Merck needs to reconceptualize its marketing of Gardasil to include the fact that HPV is an easily acquirable sexually transmitted disease. Ideally, this information would be communicated in all of their marketing materials, television ads especially. Some will contend that eleven and twelve year old girls are too young to receive information about sex and HPV through advertisements. Perhaps, although it’s debatable. One compromise might be for targeted ads to air on late-night television (after “family viewing” hours are over) and on cable channels with a younger viewership, like MTV and VH1.

Merck would do well to get behind so many pharmaceuticals’ claims that their products are for the benefit of the public’s health and that for-profit motives are secondary. If the American public can handle sitcoms in which sexual antics drive the storyline, they can handle public health ads with crucial sexual health information. Let’s talk about sex, baby – let’s talk about HPV.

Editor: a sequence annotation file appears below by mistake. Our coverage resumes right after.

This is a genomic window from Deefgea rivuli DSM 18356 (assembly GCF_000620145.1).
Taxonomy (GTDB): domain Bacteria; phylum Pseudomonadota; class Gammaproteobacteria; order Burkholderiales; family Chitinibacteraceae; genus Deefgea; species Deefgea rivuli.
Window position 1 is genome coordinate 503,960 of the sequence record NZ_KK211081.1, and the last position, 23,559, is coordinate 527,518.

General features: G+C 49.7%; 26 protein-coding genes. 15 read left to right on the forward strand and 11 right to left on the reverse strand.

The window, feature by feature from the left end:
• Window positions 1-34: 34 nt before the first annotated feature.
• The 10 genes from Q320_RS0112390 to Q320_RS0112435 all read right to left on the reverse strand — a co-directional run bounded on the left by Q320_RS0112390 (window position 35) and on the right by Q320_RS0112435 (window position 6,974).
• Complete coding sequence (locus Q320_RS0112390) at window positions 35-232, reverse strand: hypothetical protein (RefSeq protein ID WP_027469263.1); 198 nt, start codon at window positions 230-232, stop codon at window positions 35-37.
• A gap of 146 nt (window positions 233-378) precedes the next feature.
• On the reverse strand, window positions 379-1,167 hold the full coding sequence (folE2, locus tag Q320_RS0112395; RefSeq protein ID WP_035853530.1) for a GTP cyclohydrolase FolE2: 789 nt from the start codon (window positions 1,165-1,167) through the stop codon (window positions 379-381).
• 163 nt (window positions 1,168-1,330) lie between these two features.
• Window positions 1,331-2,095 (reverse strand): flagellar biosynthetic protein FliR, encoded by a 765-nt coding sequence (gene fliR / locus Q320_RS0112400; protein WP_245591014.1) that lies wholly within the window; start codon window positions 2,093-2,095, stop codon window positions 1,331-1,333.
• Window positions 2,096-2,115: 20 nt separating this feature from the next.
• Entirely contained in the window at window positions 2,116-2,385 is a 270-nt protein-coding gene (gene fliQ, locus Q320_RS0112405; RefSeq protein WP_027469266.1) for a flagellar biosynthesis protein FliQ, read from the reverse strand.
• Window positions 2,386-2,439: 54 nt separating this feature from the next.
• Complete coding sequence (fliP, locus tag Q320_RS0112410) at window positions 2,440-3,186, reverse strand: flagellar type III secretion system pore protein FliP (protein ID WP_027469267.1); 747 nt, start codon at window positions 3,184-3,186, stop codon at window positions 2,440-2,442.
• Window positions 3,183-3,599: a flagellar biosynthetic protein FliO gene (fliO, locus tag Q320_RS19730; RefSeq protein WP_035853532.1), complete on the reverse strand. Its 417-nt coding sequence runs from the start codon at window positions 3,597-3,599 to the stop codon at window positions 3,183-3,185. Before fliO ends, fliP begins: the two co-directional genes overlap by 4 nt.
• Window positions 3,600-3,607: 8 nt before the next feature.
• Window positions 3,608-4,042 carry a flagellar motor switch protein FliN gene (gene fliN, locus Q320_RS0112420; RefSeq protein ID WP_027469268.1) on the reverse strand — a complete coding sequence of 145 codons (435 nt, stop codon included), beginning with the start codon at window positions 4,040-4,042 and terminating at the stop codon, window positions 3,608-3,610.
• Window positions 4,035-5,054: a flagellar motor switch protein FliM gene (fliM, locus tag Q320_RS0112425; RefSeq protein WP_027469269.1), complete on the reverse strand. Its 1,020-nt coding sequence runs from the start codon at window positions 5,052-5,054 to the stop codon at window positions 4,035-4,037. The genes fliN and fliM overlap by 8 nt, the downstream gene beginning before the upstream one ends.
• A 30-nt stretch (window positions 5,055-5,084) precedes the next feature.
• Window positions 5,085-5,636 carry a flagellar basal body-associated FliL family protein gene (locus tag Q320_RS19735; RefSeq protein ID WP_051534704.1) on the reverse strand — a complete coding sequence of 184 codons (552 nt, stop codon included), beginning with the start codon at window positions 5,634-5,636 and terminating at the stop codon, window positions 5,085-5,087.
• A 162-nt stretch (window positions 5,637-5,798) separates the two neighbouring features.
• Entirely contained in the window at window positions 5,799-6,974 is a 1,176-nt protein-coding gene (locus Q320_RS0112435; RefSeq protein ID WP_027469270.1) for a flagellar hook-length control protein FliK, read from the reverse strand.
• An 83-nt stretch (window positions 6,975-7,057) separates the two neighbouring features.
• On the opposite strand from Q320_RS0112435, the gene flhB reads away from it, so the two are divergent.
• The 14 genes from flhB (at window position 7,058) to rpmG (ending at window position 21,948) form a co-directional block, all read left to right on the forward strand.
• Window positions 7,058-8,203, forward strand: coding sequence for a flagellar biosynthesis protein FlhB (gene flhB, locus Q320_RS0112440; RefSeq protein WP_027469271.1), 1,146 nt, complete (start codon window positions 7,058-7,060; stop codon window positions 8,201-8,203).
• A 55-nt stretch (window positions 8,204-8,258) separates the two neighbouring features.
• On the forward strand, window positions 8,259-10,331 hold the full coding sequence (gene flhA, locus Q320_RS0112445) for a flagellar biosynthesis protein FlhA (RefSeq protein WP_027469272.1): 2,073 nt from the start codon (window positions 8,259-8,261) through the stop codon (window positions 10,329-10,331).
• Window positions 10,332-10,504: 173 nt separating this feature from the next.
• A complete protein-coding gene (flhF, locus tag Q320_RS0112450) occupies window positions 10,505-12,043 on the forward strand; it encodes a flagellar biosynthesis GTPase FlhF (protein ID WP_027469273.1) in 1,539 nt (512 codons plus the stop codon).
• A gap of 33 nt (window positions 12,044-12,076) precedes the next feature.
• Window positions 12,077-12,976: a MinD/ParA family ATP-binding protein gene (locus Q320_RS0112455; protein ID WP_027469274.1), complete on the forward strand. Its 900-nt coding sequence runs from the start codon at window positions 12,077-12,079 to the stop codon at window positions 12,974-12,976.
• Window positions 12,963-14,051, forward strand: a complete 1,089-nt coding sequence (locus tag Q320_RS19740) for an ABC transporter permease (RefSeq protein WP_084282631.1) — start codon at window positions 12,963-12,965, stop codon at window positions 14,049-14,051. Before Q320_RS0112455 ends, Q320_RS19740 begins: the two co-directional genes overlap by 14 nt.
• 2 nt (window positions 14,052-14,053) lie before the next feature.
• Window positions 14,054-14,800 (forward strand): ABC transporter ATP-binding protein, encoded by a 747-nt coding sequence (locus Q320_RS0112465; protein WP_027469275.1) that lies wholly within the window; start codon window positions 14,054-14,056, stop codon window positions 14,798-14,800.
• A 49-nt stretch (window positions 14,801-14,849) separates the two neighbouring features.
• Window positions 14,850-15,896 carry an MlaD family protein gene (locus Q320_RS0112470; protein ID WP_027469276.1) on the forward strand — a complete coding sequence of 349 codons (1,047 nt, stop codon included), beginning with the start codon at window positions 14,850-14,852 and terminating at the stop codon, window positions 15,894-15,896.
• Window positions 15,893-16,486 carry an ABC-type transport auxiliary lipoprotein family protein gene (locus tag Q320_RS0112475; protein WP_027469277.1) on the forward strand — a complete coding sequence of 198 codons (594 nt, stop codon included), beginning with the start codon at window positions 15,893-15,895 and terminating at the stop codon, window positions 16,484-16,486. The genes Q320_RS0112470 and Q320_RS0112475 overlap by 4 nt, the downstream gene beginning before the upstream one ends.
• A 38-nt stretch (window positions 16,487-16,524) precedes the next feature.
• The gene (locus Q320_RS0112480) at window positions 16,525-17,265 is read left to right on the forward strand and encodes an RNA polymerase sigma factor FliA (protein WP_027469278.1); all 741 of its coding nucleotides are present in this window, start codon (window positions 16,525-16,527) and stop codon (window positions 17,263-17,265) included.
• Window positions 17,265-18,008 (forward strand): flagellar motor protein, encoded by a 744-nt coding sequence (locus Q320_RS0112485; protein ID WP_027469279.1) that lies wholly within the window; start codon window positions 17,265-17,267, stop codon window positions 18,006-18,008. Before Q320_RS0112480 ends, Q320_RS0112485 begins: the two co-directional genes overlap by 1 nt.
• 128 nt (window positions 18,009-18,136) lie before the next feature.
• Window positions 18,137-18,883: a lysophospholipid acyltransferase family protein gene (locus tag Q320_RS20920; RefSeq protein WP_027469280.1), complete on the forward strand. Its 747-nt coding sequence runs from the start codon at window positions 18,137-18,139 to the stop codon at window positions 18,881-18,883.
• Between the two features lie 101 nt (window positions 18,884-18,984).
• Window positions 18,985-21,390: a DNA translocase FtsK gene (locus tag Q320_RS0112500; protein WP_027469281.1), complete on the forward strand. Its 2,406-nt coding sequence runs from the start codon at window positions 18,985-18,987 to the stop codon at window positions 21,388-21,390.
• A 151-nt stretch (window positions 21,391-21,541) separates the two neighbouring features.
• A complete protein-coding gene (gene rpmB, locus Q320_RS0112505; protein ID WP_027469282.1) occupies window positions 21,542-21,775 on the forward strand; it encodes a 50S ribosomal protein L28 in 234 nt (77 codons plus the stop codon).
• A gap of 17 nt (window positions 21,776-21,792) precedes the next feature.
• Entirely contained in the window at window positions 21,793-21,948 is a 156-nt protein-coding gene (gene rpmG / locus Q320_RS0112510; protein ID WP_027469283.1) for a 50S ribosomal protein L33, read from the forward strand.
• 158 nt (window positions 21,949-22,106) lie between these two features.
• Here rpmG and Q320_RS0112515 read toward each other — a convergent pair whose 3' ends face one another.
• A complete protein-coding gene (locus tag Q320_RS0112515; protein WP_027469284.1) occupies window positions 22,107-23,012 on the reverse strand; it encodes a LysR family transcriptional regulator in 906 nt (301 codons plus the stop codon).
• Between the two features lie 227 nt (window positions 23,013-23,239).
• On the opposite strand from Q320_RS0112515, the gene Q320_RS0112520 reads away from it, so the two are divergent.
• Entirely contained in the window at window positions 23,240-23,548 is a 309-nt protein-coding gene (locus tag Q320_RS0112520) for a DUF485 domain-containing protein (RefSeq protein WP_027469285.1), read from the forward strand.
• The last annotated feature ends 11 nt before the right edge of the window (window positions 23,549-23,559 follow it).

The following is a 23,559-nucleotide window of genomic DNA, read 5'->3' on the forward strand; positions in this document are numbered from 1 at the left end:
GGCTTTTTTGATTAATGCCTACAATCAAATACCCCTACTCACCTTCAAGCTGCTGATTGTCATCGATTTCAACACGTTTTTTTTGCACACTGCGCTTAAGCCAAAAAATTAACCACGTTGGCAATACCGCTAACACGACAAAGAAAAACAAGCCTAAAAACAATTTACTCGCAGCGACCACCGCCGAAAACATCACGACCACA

Readers respond

Thank you for raising this issue. I am not convinced, however, that your analysis is accurate. The issue of HPV being a common, if not the most common, sexually transmitted infection is not a well-kept secret. Every pamphlet, book, or lecture about safe sex practices mentions HPV as a sexually transmitted infection whose transmission may be reduced by the appropriate use of a barrier device. Leaving aside, for the moment, the validity of this teaching, it is common practice, in the public health arena to discuss HPV and it’s relation to sex.

The manufacturer of another drug that purports to reduce the risk of transmitting another common viral sexually transmitted infection has taken the approach of directly tackling the sexual transmission of Herpes Simplex in its advertising. They use adult actors and seem to stress that the issue of transmission to a non-infected partner arises within a committed relationship. There is no question of shying away from the discussion of sex in this context.